Plume Power | The Mystery of Gambel's Quail | Desert Botanical Garden


Garden visitors often ask why Gambel’s quail have those curious-looking plumes on their heads that are especially prominent on the males. Composed of six black, comma-shaped feathers that tightly overlap, you might guess that this topknot’s function is to impress. However, researcher Julie Hagelin at the University of New Mexico discovered that, in fact, a female quail could not care less about fancy head ornaments. She will instead select her partner based the male’s foraging display and body size.

So, you might ask, does the plume have a purpose at all? It turns out that its main function is to intimidate other male quail. Researchers found by shortening the topknots, they lowered a male’s standing among its male competitors; artificially enhancing the length of the topknots elevated their chances of outcompeting the other males. Winning males erect their plumes to display dominance while losers signal defeat by flattening them, the quail version of giving up and crying “Uncle!”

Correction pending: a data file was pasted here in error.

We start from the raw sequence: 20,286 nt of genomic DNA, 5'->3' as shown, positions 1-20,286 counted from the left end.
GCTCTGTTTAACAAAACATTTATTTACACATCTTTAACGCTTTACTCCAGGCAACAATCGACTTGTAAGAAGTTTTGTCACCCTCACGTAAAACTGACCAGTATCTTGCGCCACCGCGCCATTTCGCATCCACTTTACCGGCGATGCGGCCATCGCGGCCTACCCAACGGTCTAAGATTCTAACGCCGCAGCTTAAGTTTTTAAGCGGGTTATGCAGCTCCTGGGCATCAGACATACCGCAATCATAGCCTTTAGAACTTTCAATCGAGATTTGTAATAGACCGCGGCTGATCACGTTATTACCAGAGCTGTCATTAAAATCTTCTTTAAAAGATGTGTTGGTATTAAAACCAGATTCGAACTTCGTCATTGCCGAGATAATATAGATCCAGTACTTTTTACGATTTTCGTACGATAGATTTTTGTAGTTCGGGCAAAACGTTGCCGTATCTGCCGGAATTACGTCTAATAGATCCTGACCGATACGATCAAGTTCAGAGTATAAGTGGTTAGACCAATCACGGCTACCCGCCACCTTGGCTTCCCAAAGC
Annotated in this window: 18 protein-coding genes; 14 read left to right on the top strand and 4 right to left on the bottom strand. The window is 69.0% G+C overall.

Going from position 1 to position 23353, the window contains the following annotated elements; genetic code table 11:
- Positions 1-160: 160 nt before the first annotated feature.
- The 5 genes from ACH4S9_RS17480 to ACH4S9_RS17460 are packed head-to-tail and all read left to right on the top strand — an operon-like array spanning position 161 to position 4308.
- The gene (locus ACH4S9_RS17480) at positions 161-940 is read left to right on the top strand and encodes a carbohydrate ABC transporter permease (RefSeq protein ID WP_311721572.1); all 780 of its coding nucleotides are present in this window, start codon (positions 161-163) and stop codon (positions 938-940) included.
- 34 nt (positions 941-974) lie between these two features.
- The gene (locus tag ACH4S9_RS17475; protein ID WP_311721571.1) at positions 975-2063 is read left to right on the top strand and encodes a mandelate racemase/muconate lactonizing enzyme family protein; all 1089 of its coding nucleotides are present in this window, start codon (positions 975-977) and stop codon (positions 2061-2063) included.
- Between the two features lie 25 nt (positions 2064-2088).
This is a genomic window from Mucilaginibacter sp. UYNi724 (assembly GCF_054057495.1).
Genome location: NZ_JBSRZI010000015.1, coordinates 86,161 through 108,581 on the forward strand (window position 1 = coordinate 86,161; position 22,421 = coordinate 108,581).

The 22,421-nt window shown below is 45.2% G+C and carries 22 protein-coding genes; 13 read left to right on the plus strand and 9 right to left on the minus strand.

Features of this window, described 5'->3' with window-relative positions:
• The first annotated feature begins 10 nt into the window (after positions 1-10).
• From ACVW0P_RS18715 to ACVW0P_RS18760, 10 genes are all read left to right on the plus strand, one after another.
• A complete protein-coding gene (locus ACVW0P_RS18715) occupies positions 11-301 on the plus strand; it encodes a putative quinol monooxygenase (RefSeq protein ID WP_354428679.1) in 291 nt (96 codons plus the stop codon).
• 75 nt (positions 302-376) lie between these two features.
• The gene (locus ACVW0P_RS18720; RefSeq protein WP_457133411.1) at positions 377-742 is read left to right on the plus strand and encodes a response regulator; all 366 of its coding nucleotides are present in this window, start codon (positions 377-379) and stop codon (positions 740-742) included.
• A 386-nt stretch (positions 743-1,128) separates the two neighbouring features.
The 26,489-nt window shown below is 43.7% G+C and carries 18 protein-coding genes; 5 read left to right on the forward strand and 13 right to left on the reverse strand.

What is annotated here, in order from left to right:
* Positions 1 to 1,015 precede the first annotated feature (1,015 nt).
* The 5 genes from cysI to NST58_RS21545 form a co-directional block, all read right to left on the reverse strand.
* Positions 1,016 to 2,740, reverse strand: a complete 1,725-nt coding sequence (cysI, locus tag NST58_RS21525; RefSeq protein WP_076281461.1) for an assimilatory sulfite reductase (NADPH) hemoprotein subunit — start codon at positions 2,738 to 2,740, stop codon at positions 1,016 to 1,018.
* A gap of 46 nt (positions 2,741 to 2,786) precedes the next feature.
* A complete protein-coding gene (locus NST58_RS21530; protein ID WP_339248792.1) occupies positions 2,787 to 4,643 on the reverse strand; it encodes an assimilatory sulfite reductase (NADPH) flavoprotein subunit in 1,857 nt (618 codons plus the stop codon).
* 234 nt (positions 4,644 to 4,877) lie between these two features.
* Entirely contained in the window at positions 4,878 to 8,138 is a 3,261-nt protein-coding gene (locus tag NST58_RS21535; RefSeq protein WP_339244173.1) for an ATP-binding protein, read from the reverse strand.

The female quail have a smaller version of the topknot, and the function is unknown. However, as in other species, some characteristics, while shared by both males and females, are often more prominent and more functional in one sex than in the other.

On-site programming is currently on hiatus.

You will now enter our LEARN portal, if you are a member, please login using the button on the top right corner of the page.
Ticket reservations are required for visitors and members.

For details, click here.  |  Para más detalles, presiona aquí

The Garden is hiring full, part-time and seasonal roles.  Apply now or visit our Job Fairs on Sept. 24 & Oct. 9.